Ireland: looking ahead

[Part 4: Action; Glynn M]

 

 

Since the second Global Conversation in 2011, we in Epilepsy Ireland have been concentrating our efforts in the following areas:

  • Awareness – working to ensure that all people with epilepsy and their families know about the risk of SUDEP

  • Informing – endeavouring to make as many doctors as possible, who have patients with epilepsy, know about SUDEP

  • Influencing– encouraging these doctors to tell their patients about SUDEP

  • Research – supporting all research into causes and potential solutions for SUDEP

 

Epilepsy Ireland takes every opportunity to highlight epilepsy deaths, especially SUDEP, in Epilepsy News our quarterly Newsletter, on our website, on our Facebook and Twitter pages and in our e-zines sent to all on our database. This regularly results in members complaining that they are reading about the subject too much and a number of people cancel their membership each time an article appears. However, this has not persuaded us to in any way reduce our efforts although we do, of course, hope that someday this will no longer be necessary because either everybody knows about the dangers of SUDEP or, better still, a way to prevent it has been found. Unfortunately, neither of these scenarios look likely to happen in the immediate future. Research does tell us that more and more people are looking for information about SUDEP. Recently, Brigo et al (2014) found that over the ten year period from January 2004 to September 2013, Google searches using the term ‘SUDEP epilepsy’ have increased 5000%. The problem with this is that people with epilepsy or their families may be accessing inappropriate or incorrect information using the Internet. Somehow they need to be re-directed to organisations such as Epilepsy Ireland, or SUDEP Action, to ensure that they are properly informed.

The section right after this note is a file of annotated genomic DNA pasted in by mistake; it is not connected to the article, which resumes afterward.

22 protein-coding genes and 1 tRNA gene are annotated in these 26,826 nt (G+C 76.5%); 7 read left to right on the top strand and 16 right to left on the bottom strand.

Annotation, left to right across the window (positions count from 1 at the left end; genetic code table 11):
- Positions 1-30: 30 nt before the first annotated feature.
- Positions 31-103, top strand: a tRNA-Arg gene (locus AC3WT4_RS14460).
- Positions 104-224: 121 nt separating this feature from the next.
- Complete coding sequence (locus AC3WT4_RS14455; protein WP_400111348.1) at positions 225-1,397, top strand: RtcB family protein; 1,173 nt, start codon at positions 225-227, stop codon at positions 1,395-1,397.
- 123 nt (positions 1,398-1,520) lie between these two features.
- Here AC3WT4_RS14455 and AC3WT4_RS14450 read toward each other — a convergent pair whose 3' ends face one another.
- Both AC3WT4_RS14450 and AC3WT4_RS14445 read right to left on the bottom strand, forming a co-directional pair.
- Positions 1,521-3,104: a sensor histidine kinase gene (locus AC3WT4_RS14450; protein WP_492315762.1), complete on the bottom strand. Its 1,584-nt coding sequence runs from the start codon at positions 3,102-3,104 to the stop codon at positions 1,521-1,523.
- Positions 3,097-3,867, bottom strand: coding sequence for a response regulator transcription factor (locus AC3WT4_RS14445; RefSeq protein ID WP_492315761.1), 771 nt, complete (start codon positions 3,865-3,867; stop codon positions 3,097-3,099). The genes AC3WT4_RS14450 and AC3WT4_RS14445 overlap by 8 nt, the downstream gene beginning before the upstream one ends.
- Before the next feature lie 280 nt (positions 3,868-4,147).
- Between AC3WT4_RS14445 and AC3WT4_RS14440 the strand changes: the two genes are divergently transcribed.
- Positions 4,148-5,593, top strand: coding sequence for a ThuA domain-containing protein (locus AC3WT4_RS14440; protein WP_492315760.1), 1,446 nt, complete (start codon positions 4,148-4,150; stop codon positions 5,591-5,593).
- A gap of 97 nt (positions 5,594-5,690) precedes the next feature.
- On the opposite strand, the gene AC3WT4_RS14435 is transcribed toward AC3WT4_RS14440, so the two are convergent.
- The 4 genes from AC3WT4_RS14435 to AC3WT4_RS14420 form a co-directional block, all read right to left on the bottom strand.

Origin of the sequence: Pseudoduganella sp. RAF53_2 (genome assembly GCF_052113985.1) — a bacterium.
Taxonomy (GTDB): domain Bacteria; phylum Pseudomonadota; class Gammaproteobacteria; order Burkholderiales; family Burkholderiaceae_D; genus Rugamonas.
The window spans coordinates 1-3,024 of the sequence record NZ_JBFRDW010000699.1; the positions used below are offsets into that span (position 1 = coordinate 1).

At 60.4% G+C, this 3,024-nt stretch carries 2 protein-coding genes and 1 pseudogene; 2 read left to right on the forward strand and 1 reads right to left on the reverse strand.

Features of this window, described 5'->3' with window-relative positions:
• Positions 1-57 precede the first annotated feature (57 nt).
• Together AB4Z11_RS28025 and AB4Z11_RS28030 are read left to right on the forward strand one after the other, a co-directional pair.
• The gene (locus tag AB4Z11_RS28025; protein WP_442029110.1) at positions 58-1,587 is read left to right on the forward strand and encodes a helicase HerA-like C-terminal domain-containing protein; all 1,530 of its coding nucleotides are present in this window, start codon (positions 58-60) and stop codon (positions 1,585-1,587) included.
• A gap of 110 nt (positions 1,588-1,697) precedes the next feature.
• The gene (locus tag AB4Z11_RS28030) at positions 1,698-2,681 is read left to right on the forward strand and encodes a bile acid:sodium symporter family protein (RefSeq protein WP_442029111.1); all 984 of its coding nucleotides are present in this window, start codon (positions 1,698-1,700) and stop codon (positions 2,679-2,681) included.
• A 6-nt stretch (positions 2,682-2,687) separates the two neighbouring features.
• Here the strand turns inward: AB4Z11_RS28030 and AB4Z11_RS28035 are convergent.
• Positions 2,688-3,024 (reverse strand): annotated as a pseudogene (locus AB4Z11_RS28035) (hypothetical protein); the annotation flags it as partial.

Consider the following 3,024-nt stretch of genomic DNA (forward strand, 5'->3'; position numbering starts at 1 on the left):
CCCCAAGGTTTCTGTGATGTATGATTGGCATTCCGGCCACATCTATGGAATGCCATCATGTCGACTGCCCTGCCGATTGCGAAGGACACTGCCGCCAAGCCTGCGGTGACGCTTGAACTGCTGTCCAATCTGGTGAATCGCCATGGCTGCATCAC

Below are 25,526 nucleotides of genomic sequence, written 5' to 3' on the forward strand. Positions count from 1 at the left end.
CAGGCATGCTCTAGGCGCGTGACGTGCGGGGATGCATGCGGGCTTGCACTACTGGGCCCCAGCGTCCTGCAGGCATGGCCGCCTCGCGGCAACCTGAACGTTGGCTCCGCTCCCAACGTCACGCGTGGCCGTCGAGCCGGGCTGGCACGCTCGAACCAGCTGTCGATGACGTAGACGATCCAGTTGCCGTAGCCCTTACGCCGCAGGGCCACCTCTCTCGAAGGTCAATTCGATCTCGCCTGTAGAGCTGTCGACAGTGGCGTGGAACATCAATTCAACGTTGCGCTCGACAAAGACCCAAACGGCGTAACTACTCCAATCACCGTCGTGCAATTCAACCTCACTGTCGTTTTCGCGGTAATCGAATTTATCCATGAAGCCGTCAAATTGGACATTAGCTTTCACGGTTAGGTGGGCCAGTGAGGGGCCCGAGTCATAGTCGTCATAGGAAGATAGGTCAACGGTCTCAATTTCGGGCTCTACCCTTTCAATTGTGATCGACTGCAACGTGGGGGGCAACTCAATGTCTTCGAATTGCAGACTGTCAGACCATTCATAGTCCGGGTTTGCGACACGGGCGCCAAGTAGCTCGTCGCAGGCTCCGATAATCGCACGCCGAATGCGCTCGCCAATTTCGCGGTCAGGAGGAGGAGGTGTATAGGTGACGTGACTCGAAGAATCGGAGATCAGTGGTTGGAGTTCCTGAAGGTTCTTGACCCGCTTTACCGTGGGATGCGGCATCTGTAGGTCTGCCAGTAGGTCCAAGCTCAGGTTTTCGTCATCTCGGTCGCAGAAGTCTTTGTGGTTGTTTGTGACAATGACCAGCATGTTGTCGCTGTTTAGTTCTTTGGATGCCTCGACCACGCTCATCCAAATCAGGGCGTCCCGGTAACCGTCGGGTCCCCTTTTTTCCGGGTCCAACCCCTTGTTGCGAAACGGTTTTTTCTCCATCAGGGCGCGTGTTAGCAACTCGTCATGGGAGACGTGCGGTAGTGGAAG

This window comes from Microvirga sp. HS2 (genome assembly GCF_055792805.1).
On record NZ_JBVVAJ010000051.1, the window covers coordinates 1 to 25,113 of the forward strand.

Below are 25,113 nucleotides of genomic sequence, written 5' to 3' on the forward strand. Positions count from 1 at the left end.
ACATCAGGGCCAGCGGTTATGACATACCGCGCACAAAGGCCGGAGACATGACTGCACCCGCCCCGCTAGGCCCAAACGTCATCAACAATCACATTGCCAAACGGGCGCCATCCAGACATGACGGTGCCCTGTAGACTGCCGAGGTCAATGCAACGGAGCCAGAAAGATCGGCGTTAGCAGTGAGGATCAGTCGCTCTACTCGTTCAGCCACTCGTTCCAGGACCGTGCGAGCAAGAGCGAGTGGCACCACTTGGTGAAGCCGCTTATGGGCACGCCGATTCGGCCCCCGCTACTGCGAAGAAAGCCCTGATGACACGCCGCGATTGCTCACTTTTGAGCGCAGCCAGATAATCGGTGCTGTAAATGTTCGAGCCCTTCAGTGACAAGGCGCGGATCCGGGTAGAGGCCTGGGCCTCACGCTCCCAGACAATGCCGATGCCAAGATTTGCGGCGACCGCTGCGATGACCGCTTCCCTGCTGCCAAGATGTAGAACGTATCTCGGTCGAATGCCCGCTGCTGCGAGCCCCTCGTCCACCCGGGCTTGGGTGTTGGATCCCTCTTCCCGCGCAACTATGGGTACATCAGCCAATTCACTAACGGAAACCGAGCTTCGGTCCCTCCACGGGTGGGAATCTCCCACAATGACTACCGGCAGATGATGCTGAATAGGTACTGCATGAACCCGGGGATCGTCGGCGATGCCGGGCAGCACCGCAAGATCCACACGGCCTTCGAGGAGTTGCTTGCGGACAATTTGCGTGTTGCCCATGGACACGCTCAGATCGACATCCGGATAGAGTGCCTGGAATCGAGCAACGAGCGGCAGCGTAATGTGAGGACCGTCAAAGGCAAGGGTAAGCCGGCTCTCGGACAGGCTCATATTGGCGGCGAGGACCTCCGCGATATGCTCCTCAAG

We must raise awareness in the doctors and nurses involved in treatment and the general public. We must bring all the associated risks connected to living with epilepsy into the open, into the public domain and mind-set, in the same way as other illnesses and conditions. This is not the case at present. In Epilepsy Ireland’s experience, health professionals tend to need information on the following concerns:-

  • What is the incidence of epilepsy-related deaths?

  • What are the causes and risk factors?

  • Can epilepsy deaths be prevented?

 

The limited answers we can provide them with do not always provide the reassurance they would wish for and so the need for research to provide better answers to these concerns are urgent. Nevertheless, we believe that the information we can provide should be sufficient for these doctors and nurses to at least provide their epilepsy patients and their families with:

  • Clear evidence of what increases the risk of epilepsy-related death and the best approach to reducing those risks

  • Evidence to show what information about epilepsy-related deaths is most important and should be given to everyone with epilepsy and their families

  • More time during appointments to actually discuss the risks associated with epilepsy